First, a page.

Although British leaders have failed to find a consensus on how to make Brexit work, Sunday’s European elections seemed to prove that Brits still at least agree that they want Brexit. Nigel Farage, a leading force behind Brexit who left politics shortly after the successful 2016 referendum, returned about seven weeks ago with his new Brexit Party to try and get the process back on track.
Despite its infancy, the Brexit Party won 31.6 percent of the vote on Sunday. The Liberal Democrats came in second and Labour came in third, while the Conservative Party, the current one in government, came in an embarrassing fifth place.
Farage celebrated the victory, but is already looking toward the general election. He predicted a win if Britain fails to follow through on its promise and leave the EU by the latest deadline, October 31. The original deadline was March 29 but was forced into delays.
So naturally, it’s deja deep state all over again: EU fraud watchdog considering Nigel Farage investigation.
The European Union’s anti-fraud watchdog is considering whether Nigel Farage should be investigated for any illegal activity over lavish payment from Arron Banks, the Guardian has learned.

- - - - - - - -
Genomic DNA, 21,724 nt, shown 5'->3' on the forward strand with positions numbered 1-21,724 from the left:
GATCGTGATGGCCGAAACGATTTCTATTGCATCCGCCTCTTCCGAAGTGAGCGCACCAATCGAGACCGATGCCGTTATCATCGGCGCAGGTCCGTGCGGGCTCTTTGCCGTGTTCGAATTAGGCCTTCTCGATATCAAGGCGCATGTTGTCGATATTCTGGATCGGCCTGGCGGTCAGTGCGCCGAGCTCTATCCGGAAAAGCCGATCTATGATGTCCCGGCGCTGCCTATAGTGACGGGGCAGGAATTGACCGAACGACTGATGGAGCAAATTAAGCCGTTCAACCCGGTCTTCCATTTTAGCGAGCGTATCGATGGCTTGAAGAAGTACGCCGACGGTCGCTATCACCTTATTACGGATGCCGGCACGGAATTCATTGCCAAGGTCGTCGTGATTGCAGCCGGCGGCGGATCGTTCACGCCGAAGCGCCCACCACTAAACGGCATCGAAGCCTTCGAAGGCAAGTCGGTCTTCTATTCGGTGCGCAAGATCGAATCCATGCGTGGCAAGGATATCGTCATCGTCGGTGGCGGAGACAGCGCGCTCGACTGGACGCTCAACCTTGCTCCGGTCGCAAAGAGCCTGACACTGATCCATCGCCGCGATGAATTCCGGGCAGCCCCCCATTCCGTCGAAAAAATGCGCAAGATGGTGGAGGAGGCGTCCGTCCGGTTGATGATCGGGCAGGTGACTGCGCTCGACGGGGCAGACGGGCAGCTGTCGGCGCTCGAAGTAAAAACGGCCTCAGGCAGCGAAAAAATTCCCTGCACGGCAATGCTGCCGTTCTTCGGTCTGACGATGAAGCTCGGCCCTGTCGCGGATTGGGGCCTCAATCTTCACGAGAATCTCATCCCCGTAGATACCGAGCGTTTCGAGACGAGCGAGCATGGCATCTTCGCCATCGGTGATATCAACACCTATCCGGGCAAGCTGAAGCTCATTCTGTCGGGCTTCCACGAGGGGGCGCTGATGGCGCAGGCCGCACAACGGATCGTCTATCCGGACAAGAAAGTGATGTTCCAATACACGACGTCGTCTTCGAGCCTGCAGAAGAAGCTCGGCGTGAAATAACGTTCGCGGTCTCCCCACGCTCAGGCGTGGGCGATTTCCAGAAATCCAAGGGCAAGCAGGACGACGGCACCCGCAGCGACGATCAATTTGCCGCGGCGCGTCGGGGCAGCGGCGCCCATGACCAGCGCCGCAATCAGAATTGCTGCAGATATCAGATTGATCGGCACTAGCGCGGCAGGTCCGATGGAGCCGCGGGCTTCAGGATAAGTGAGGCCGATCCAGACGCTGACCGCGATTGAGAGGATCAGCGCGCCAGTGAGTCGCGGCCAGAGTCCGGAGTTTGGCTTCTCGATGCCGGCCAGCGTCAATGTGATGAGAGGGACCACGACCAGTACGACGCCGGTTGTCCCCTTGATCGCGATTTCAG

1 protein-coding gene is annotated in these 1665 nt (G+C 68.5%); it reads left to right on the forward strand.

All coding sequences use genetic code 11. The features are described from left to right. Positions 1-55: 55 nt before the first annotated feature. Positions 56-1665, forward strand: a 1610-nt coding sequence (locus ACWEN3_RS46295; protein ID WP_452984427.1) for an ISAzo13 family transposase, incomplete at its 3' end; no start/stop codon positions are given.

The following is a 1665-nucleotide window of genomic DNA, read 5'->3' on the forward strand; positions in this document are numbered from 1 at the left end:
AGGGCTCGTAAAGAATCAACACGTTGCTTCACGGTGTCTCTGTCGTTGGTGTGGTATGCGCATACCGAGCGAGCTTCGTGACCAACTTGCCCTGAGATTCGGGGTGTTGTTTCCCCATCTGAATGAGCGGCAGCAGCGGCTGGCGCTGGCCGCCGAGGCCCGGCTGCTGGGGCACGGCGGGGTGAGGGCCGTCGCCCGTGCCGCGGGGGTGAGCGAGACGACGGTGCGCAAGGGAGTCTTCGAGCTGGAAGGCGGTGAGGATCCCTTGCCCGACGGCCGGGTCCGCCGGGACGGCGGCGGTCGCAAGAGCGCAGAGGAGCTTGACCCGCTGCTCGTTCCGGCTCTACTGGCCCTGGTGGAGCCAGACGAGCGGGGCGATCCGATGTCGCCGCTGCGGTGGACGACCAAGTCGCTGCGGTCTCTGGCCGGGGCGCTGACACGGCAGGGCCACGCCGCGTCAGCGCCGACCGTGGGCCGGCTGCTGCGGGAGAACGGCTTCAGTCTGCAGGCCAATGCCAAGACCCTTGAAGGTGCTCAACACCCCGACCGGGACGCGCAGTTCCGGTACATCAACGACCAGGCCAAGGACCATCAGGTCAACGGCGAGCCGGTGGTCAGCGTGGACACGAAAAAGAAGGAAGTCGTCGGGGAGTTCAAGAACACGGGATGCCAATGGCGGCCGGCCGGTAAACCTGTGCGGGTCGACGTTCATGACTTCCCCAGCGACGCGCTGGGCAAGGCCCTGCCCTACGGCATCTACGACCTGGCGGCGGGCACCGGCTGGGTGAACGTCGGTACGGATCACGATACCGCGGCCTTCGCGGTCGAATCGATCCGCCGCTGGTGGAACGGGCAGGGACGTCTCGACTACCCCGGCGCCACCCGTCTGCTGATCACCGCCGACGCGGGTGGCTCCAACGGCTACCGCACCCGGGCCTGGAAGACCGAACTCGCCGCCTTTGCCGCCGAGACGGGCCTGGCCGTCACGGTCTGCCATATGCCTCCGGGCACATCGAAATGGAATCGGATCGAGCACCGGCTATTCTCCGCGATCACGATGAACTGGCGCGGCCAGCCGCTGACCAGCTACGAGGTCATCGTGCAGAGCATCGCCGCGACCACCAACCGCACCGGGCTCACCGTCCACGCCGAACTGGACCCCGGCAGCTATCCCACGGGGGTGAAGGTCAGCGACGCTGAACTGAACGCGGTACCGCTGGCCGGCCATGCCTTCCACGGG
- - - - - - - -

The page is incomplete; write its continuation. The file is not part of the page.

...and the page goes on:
The agency, which goes by its French acronym, Olaf, revealed it was carrying out an assessment, which could lead to a formal investigation. This “initial assessment … does not mean that the individuals in question are guilty of any wrongdoing”, it said.
While not a full-blown inquiry, it is a rare and significant step for Olaf to consider investigating a member of the European parliament.
The European parliament this week opened an investigation into revelations made by Channel 4 that the insurance tycoon Arron Banks funded a lavish lifestyle for Farage in the year of the Brexit referendum. In 2016, Farage received expenses of about £450,000, including rent on a Chelsea home, furniture, security and promotional trips to the US, where he attended the Republican national convention.